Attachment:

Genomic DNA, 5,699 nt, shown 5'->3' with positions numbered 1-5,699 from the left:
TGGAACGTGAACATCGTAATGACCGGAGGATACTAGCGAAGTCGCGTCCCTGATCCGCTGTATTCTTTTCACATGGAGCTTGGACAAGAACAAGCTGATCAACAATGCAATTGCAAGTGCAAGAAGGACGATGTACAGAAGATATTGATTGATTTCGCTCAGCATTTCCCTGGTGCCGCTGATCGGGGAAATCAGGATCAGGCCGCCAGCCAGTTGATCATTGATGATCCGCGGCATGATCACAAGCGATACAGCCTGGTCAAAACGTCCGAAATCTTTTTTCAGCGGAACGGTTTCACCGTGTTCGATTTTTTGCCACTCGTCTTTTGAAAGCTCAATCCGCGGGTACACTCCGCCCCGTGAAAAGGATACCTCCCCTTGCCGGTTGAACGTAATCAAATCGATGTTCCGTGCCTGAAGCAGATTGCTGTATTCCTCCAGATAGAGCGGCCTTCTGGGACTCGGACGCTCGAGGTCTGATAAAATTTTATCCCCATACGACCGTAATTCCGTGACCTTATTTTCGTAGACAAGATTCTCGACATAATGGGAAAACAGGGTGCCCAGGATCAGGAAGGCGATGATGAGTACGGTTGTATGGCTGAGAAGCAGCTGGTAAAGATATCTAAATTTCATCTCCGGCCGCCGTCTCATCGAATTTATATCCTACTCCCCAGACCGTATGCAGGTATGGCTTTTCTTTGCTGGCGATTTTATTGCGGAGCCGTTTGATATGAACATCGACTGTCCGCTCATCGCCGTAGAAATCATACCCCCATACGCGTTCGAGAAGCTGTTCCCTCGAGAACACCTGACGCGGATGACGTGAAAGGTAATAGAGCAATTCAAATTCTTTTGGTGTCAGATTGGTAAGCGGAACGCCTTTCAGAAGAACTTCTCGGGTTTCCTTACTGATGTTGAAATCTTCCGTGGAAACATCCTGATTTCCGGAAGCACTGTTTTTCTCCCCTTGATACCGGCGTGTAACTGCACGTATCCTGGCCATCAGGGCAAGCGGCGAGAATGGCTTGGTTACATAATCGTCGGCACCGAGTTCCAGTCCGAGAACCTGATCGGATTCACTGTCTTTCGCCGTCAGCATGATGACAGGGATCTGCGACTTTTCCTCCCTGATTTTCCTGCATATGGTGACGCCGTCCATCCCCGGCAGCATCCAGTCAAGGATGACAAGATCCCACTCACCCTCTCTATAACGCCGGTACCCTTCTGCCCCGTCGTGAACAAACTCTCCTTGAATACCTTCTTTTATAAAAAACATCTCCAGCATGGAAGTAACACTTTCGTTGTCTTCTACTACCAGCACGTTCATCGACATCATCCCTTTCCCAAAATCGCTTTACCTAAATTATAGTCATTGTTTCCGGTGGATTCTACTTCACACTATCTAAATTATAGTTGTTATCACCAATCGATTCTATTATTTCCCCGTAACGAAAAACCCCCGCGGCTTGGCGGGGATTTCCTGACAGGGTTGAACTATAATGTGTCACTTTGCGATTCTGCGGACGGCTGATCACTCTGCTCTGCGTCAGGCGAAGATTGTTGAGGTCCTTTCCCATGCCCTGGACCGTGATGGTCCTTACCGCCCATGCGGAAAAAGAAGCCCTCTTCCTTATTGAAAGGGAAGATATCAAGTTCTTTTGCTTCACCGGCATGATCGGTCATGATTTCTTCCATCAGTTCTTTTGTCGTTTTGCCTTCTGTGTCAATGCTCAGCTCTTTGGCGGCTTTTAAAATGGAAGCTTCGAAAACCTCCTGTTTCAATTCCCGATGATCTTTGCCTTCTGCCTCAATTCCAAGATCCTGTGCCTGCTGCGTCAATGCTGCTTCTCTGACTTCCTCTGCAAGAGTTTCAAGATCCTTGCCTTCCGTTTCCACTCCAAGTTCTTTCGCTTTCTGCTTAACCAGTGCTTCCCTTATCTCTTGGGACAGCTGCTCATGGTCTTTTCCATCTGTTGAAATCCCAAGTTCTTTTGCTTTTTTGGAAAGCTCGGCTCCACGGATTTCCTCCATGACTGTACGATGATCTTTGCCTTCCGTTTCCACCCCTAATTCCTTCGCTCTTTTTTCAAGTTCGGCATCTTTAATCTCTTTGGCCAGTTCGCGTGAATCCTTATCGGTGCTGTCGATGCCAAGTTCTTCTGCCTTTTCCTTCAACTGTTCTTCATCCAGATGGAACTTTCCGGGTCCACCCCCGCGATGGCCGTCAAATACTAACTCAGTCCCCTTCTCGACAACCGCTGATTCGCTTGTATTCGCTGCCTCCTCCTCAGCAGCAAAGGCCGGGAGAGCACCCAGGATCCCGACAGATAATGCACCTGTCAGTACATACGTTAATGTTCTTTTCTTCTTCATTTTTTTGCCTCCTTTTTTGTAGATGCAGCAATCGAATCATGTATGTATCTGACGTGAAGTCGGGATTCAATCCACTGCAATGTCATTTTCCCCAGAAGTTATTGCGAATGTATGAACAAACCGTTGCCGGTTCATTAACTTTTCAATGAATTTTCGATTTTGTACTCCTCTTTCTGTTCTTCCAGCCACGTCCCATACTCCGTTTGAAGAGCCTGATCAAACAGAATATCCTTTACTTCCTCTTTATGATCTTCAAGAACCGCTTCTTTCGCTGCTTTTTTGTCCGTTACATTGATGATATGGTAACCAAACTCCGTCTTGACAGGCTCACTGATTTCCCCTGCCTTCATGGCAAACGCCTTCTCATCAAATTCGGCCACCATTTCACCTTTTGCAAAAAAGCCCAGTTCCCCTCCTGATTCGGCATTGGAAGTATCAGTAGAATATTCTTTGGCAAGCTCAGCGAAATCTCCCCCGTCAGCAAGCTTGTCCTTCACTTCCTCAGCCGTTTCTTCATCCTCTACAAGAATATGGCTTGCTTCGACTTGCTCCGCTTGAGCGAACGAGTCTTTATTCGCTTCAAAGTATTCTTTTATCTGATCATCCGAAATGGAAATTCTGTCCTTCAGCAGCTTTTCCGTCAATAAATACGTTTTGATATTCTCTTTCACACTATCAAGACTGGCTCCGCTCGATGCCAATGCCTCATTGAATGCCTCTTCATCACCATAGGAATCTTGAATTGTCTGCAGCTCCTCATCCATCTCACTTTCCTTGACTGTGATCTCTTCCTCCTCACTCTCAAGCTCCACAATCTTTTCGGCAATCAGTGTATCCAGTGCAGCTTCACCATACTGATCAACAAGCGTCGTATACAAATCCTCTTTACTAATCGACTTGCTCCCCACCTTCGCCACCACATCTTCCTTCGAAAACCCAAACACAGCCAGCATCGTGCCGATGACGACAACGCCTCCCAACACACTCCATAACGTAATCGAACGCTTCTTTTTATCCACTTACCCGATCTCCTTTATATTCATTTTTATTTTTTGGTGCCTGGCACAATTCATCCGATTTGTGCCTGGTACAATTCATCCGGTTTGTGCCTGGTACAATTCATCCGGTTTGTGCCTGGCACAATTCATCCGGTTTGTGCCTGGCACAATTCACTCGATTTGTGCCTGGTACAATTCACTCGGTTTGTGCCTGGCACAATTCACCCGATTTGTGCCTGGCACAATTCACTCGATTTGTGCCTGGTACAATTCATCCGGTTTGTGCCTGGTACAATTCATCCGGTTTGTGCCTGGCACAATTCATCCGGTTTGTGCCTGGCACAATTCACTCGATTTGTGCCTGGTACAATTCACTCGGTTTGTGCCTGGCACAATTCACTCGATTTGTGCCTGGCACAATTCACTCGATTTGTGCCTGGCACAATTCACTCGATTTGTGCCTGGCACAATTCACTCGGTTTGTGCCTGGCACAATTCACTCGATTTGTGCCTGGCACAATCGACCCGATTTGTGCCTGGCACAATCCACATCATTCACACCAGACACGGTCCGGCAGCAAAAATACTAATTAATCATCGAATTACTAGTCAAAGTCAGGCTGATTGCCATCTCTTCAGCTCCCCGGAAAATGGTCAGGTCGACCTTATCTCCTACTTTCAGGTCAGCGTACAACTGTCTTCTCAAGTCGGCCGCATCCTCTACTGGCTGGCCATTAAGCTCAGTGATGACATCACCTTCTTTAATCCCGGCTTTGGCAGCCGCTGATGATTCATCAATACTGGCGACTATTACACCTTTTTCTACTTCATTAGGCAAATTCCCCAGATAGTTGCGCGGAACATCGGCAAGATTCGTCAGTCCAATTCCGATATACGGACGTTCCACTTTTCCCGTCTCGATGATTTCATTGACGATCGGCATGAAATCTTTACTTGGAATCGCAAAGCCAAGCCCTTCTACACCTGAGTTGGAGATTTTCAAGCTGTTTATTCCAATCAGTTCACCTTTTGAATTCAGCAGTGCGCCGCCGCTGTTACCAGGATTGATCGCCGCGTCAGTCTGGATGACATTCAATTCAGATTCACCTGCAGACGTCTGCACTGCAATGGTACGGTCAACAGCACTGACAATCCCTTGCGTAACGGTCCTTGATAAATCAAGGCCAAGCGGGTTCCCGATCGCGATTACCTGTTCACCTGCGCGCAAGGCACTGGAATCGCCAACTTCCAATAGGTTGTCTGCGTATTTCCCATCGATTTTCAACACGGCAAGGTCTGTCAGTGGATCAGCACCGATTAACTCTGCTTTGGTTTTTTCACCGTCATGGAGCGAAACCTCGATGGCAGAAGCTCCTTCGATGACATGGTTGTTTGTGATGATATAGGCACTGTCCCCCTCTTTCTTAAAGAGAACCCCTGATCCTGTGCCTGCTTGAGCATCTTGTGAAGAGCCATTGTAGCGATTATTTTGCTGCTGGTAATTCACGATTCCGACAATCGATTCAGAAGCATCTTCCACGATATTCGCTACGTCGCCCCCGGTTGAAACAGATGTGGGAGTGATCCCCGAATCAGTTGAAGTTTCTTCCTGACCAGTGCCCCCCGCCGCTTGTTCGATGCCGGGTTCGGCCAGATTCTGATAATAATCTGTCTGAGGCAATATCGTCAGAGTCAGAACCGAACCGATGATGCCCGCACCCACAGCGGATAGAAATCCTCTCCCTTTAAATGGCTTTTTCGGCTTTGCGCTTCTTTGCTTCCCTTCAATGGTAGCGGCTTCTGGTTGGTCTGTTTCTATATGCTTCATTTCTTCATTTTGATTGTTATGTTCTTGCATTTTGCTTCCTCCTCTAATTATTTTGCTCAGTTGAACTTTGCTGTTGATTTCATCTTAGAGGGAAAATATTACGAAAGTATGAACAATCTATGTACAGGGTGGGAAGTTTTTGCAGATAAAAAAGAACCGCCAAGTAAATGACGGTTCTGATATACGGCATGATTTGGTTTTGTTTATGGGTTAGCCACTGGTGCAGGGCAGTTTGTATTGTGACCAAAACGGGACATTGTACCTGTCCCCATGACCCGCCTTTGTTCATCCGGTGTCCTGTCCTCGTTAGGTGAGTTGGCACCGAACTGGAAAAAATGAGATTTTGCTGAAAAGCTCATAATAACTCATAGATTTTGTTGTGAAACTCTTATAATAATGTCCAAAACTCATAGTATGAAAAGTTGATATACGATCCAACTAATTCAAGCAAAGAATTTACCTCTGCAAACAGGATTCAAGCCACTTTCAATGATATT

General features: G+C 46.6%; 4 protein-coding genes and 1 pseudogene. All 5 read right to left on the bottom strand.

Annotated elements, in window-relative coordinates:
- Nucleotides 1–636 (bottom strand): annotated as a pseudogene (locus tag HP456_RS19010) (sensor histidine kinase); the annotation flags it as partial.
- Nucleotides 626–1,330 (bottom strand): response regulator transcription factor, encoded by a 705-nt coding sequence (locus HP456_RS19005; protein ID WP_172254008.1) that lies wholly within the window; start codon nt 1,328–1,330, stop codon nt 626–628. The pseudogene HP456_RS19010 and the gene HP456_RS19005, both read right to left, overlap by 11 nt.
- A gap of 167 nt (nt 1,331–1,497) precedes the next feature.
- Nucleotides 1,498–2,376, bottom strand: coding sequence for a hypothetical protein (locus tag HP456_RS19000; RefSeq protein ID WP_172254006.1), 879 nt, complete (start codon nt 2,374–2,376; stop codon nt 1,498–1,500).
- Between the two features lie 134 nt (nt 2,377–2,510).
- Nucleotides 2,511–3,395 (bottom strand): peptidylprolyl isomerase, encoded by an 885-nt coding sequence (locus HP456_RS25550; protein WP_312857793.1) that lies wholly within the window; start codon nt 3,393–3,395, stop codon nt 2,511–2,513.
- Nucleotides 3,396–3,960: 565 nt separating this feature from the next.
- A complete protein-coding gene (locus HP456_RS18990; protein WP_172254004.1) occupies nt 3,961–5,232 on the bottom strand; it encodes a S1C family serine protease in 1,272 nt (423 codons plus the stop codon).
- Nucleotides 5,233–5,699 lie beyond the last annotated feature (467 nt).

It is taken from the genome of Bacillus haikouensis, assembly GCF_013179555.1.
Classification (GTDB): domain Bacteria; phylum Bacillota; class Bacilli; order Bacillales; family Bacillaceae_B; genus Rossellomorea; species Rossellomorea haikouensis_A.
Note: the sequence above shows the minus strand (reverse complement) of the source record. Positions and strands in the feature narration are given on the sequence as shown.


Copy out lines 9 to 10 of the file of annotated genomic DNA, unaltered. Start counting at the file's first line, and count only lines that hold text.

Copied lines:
- Between the two features lie 134 nt (nt 2,377–2,510).
- Nucleotides 2,511–3,395 (bottom strand): peptidylprolyl isomerase, encoded by an 885-nt coding sequence (locus HP456_RS25550; protein WP_312857793.1) that lies wholly within the window; start codon nt 3,393–3,395, stop codon nt 2,511–2,513.